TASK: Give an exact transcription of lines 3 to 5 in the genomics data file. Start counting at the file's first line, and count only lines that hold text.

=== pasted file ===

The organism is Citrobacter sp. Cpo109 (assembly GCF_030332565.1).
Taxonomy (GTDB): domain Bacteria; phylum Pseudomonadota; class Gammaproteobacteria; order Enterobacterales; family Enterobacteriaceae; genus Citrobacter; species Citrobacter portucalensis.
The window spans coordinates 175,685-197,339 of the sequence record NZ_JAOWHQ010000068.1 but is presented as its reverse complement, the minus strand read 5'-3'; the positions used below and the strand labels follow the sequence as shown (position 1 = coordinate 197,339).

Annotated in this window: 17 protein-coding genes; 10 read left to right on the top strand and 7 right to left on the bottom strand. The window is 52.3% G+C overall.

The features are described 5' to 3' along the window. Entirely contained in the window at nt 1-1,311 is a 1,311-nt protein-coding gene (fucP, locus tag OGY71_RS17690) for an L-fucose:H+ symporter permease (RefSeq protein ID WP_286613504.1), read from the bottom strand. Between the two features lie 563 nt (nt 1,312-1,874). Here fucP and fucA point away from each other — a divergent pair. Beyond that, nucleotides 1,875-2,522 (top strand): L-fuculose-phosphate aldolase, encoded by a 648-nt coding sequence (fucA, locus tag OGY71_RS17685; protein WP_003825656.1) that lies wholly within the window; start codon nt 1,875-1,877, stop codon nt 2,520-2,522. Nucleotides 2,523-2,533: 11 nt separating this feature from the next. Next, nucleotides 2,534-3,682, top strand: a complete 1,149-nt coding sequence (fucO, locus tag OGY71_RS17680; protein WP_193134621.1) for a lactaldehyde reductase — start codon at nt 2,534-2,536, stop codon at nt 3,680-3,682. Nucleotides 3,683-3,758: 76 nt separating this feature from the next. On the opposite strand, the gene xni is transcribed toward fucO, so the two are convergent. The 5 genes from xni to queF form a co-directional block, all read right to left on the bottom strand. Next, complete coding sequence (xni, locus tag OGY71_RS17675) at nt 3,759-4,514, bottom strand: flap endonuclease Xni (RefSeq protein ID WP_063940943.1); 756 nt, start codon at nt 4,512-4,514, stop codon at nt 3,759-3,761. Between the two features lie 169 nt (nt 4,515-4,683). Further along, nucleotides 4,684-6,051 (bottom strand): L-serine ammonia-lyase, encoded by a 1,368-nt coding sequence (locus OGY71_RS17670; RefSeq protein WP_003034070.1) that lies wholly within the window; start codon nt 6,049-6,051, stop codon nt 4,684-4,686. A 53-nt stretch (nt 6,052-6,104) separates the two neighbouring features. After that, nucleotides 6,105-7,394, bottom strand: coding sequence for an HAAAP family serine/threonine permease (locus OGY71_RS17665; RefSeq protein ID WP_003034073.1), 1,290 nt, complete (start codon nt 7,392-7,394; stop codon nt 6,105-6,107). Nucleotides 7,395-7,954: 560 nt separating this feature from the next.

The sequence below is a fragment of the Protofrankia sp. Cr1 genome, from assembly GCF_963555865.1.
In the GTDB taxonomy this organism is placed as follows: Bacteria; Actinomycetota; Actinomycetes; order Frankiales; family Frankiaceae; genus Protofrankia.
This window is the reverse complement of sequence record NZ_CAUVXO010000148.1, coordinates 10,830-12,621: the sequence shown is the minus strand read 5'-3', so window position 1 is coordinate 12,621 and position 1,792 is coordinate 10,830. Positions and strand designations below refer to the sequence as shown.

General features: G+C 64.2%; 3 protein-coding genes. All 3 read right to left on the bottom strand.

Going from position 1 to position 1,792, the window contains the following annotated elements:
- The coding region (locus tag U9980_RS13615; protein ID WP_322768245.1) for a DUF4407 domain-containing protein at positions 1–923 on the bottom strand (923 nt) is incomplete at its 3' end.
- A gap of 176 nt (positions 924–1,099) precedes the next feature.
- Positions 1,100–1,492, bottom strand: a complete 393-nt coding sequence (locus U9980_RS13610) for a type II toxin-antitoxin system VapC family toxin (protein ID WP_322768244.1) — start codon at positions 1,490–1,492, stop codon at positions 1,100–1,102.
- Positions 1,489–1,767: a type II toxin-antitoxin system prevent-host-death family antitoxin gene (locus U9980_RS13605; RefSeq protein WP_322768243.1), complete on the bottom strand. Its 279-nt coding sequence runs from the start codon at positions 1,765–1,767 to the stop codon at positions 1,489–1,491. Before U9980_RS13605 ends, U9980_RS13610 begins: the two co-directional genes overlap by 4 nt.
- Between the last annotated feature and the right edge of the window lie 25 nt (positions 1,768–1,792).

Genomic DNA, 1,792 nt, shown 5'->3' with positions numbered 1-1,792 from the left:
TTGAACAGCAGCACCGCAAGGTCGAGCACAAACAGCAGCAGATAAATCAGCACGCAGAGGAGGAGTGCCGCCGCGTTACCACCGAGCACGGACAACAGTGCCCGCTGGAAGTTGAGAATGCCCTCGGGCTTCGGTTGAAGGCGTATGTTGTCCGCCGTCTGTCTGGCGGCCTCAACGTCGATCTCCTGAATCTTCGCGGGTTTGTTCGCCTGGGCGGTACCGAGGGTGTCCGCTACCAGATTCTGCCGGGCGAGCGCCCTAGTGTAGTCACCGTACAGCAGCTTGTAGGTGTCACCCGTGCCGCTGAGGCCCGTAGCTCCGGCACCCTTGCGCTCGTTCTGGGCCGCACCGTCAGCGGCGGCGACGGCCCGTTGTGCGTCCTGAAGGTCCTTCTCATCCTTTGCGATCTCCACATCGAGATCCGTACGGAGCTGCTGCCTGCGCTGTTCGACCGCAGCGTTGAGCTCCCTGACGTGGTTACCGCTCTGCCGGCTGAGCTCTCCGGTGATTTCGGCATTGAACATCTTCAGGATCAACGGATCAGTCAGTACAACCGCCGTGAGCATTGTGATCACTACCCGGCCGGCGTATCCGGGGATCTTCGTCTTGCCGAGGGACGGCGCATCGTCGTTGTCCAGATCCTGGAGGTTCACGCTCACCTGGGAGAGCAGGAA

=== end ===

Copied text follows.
The window spans coordinates 175,685-197,339 of the sequence record NZ_JAOWHQ010000068.1 but is presented as its reverse complement, the minus strand read 5'-3'; the positions used below and the strand labels follow the sequence as shown (position 1 = coordinate 197,339).

Annotated in this window: 17 protein-coding genes; 10 read left to right on the top strand and 7 right to left on the bottom strand. The window is 52.3% G+C overall.

The features are described 5' to 3' along the window. Entirely contained in the window at nt 1-1,311 is a 1,311-nt protein-coding gene (fucP, locus tag OGY71_RS17690) for an L-fucose:H+ symporter permease (RefSeq protein ID WP_286613504.1), read from the bottom strand. Between the two features lie 563 nt (nt 1,312-1,874). Here fucP and fucA point away from each other — a divergent pair. Beyond that, nucleotides 1,875-2,522 (top strand): L-fuculose-phosphate aldolase, encoded by a 648-nt coding sequence (fucA, locus tag OGY71_RS17685; protein WP_003825656.1) that lies wholly within the window; start codon nt 1,875-1,877, stop codon nt 2,520-2,522. Nucleotides 2,523-2,533: 11 nt separating this feature from the next. Next, nucleotides 2,534-3,682, top strand: a complete 1,149-nt coding sequence (fucO, locus tag OGY71_RS17680; protein WP_193134621.1) for a lactaldehyde reductase — start codon at nt 2,534-2,536, stop codon at nt 3,680-3,682. Nucleotides 3,683-3,758: 76 nt separating this feature from the next. On the opposite strand, the gene xni is transcribed toward fucO, so the two are convergent. The 5 genes from xni to queF form a co-directional block, all read right to left on the bottom strand. Next, complete coding sequence (xni, locus tag OGY71_RS17675) at nt 3,759-4,514, bottom strand: flap endonuclease Xni (RefSeq protein ID WP_063940943.1); 756 nt, start codon at nt 4,512-4,514, stop codon at nt 3,759-3,761. Between the two features lie 169 nt (nt 4,515-4,683). Further along, nucleotides 4,684-6,051 (bottom strand): L-serine ammonia-lyase, encoded by a 1,368-nt coding sequence (locus OGY71_RS17670; RefSeq protein WP_003034070.1) that lies wholly within the window; start codon nt 6,049-6,051, stop codon nt 4,684-4,686. A 53-nt stretch (nt 6,052-6,104) separates the two neighbouring features. After that, nucleotides 6,105-7,394, bottom strand: coding sequence for an HAAAP family serine/threonine permease (locus OGY71_RS17665; RefSeq protein ID WP_003034073.1), 1,290 nt, complete (start codon nt 7,392-7,394; stop codon nt 6,105-6,107). Nucleotides 7,395-7,954: 560 nt separating this feature from the next.